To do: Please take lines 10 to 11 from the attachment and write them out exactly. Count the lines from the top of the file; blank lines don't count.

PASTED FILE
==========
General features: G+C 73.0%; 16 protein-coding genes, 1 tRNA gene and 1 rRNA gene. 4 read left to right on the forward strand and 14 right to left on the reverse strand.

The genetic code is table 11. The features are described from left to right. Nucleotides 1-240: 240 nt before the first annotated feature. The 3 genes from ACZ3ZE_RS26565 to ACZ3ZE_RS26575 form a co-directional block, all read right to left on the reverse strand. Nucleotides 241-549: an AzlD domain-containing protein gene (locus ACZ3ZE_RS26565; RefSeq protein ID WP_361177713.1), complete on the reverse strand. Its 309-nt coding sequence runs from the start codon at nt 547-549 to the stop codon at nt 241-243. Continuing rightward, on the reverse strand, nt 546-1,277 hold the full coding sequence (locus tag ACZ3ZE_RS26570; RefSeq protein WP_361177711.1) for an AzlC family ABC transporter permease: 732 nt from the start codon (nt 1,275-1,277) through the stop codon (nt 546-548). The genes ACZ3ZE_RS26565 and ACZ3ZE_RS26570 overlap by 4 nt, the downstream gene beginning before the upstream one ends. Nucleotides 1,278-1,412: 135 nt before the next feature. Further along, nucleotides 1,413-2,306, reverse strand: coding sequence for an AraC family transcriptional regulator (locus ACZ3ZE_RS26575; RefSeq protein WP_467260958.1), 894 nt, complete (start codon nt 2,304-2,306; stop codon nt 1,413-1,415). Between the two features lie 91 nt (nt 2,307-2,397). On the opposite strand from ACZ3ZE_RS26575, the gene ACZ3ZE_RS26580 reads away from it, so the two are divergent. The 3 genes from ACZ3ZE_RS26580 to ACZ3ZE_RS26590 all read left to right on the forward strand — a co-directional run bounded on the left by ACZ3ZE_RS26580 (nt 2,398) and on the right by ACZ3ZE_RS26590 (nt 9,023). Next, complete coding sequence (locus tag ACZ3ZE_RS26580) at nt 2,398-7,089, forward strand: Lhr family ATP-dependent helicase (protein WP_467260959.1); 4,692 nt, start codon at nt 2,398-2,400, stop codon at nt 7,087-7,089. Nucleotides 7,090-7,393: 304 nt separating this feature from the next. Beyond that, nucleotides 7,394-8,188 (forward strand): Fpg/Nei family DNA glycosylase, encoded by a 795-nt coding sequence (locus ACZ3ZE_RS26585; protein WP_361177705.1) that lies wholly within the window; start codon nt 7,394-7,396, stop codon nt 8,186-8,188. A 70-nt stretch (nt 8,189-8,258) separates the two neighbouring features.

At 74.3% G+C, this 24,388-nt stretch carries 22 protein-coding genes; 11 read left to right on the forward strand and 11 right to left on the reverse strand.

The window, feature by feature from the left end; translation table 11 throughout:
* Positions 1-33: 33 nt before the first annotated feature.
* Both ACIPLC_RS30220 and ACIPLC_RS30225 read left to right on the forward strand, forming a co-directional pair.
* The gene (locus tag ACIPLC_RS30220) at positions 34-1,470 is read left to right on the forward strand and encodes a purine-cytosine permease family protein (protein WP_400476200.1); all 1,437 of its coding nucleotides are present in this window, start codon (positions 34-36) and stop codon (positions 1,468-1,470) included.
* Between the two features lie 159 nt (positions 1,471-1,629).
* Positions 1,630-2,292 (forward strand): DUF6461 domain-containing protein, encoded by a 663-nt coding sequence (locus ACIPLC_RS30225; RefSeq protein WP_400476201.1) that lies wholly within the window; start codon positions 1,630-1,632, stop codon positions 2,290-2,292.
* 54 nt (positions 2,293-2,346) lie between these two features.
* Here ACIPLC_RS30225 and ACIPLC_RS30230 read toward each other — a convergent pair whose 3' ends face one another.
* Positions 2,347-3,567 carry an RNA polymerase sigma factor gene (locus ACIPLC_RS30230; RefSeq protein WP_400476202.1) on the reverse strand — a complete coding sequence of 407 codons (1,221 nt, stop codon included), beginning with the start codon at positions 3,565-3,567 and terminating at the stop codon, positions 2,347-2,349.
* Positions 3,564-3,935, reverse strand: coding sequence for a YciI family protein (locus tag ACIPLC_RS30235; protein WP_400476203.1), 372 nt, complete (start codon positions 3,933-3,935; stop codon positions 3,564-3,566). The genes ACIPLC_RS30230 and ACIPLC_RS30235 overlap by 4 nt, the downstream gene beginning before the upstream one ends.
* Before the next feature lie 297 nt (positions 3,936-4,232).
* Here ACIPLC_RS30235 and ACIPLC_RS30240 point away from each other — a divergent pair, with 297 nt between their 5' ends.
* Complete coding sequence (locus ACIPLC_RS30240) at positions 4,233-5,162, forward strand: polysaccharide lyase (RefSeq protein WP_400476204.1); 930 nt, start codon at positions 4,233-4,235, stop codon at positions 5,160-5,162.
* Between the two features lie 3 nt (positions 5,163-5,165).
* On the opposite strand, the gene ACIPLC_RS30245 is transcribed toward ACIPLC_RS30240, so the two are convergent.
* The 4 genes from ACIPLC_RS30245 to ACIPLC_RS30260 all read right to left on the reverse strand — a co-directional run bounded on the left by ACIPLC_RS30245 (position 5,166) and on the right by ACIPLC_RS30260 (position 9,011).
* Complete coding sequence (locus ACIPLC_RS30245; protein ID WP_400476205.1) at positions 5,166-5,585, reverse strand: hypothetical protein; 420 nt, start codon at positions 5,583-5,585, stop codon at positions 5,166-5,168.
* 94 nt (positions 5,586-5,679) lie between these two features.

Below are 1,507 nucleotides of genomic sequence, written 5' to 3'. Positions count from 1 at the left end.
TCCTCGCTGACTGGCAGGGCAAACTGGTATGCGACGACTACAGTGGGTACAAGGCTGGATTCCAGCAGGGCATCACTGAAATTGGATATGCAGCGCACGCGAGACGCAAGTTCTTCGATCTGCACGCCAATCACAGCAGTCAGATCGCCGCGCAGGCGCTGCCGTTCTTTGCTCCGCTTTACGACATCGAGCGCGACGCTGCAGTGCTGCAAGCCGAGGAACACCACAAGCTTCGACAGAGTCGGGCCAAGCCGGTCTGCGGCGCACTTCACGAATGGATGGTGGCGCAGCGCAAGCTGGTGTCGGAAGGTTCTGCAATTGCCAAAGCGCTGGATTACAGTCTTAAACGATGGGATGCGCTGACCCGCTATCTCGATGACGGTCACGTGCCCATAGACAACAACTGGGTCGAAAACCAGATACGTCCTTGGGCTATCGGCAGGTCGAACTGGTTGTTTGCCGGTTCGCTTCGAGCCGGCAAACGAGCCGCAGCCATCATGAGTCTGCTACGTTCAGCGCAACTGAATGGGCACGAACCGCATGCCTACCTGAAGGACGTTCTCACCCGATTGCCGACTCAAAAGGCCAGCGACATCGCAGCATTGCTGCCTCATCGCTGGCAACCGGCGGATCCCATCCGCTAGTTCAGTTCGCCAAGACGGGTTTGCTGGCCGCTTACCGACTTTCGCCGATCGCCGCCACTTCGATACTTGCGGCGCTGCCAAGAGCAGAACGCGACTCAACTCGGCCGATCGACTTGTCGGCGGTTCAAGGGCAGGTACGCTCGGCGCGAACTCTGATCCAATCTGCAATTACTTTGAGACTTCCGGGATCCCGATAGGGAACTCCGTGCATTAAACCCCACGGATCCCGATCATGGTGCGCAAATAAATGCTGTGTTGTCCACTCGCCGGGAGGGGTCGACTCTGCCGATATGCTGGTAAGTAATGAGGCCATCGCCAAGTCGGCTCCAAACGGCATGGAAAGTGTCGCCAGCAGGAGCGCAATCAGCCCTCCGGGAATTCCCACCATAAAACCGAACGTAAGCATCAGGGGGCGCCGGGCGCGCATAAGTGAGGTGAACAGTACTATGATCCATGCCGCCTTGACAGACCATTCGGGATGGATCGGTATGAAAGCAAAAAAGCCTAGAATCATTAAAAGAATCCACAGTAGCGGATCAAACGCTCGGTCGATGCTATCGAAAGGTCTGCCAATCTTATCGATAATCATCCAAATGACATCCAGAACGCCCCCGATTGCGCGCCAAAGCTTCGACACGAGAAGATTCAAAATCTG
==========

* 54 nt (positions 2,293-2,346) lie between these two features.
* Here ACIPLC_RS30225 and ACIPLC_RS30230 read toward each other — a convergent pair whose 3' ends face one another.